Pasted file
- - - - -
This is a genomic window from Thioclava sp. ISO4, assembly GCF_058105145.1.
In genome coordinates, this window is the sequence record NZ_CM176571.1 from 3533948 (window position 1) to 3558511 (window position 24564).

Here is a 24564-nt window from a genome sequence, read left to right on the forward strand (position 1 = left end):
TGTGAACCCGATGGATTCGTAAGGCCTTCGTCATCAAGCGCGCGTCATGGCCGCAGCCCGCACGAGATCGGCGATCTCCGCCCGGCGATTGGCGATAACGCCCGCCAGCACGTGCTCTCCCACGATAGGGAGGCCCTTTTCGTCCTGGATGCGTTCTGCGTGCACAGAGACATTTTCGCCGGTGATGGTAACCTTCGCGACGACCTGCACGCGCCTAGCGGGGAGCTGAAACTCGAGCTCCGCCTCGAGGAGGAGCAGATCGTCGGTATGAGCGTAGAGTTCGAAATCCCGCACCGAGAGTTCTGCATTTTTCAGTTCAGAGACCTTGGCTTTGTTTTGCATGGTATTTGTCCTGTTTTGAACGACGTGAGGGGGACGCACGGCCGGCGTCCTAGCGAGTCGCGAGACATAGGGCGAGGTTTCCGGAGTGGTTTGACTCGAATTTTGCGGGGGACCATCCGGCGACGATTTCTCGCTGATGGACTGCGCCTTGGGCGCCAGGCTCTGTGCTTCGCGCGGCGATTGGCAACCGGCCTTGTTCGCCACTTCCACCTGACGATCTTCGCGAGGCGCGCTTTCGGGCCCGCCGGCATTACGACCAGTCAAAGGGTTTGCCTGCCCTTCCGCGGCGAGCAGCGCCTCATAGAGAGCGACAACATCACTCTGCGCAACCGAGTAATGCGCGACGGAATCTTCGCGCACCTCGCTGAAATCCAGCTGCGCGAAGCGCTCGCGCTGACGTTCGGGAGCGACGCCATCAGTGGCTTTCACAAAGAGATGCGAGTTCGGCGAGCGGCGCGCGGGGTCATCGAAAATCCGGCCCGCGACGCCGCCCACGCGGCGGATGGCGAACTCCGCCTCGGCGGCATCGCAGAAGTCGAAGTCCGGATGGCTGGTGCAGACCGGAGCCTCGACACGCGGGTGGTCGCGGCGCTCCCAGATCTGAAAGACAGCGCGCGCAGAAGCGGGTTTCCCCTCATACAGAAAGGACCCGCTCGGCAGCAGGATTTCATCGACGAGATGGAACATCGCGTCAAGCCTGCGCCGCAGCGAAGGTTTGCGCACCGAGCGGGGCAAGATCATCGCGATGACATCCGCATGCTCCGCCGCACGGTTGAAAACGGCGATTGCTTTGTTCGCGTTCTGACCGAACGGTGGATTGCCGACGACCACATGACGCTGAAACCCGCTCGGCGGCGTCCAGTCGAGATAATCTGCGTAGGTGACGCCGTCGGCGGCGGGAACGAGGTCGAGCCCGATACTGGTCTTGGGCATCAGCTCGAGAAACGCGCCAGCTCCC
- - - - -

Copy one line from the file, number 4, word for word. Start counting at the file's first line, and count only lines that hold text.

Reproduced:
TGTGAACCCGATGGATTCGTAAGGCCTTCGTCATCAAGCGCGCGTCATGGCCGCAGCCCGCACGAGATCGGCGATCTCCGCCCGGCGATTGGCGATAACGCCCGCCAGCACGTGCTCTCCCACGATAGGGAGGCCCTTTTCGTCCTGGATGCGTTCTGCGTGCACAGAGACATTTTCGCCGGTGATGGTAACCTTCGCGACGACCTGCACGCGCCTAGCGGGGAGCTGAAACTCGAGCTCCGCCTCGAGGAGGAGCAGATCGTCGGTATGAGCGTAGAGTTCGAAATCCCGCACCGAGAGTTCTGCATTTTTCAGTTCAGAGACCTTGGCTTTGTTTTGCATGGTATTTGTCCTGTTTTGAACGACGTGAGGGGGACGCACGGCCGGCGTCCTAGCGAGTCGCGAGACATAGGGCGAGGTTTCCGGAGTGGTTTGACTCGAATTTTGCGGGGGACCATCCGGCGACGATTTCTCGCTGATGGACTGCGCCTTGGGCGCCAGGCTCTGTGCTTCGCGCGGCGATTGGCAACCGGCCTTGTTCGCCACTTCCACCTGACGATCTTCGCGAGGCGCGCTTTCGGGCCCGCCGGCATTACGACCAGTCAAAGGGTTTGCCTGCCCTTCCGCGGCGAGCAGCGCCTCATAGAGAGCGACAACATCACTCTGCGCAACCGAGTAATGCGCGACGGAATCTTCGCGCACCTCGCTGAAATCCAGCTGCGCGAAGCGCTCGCGCTGACGTTCGGGAGCGACGCCATCAGTGGCTTTCACAAAGAGATGCGAGTTCGGCGAGCGGCGCGCGGGGTCATCGAAAATCCGGCCCGCGACGCCGCCCACGCGGCGGATGGCGAACTCCGCCTCGGCGGCATCGCAGAAGTCGAAGTCCGGATGGCTGGTGCAGACCGGAGCCTCGACACGCGGGTGGTCGCGGCGCTCCCAGATCTGAAAGACAGCGCGCGCAGAAGCGGGTTTCCCCTCATACAGAAAGGACCCGCTCGGCAGCAGGATTTCATCGACGAGATGGAACATCGCGTCAAGCCTGCGCCGCAGCGAAGGTTTGCGCACCGAGCGGGGCAAGATCATCGCGATGACATCCGCATGCTCCGCCGCACGGTTGAAAACGGCGATTGCTTTGTTCGCGTTCTGACCGAACGGTGGATTGCCGACGACCACATGACGCTGAAACCCGCTCGGCGGCGTCCAGTCGAGATAATCTGCGTAGGTGACGCCGTCGGCGGCGGGAACGAGGTCGAGCCCGATACTGGTCTTGGGCATCAGCTCGAGAAACGCGCCAGCTCCC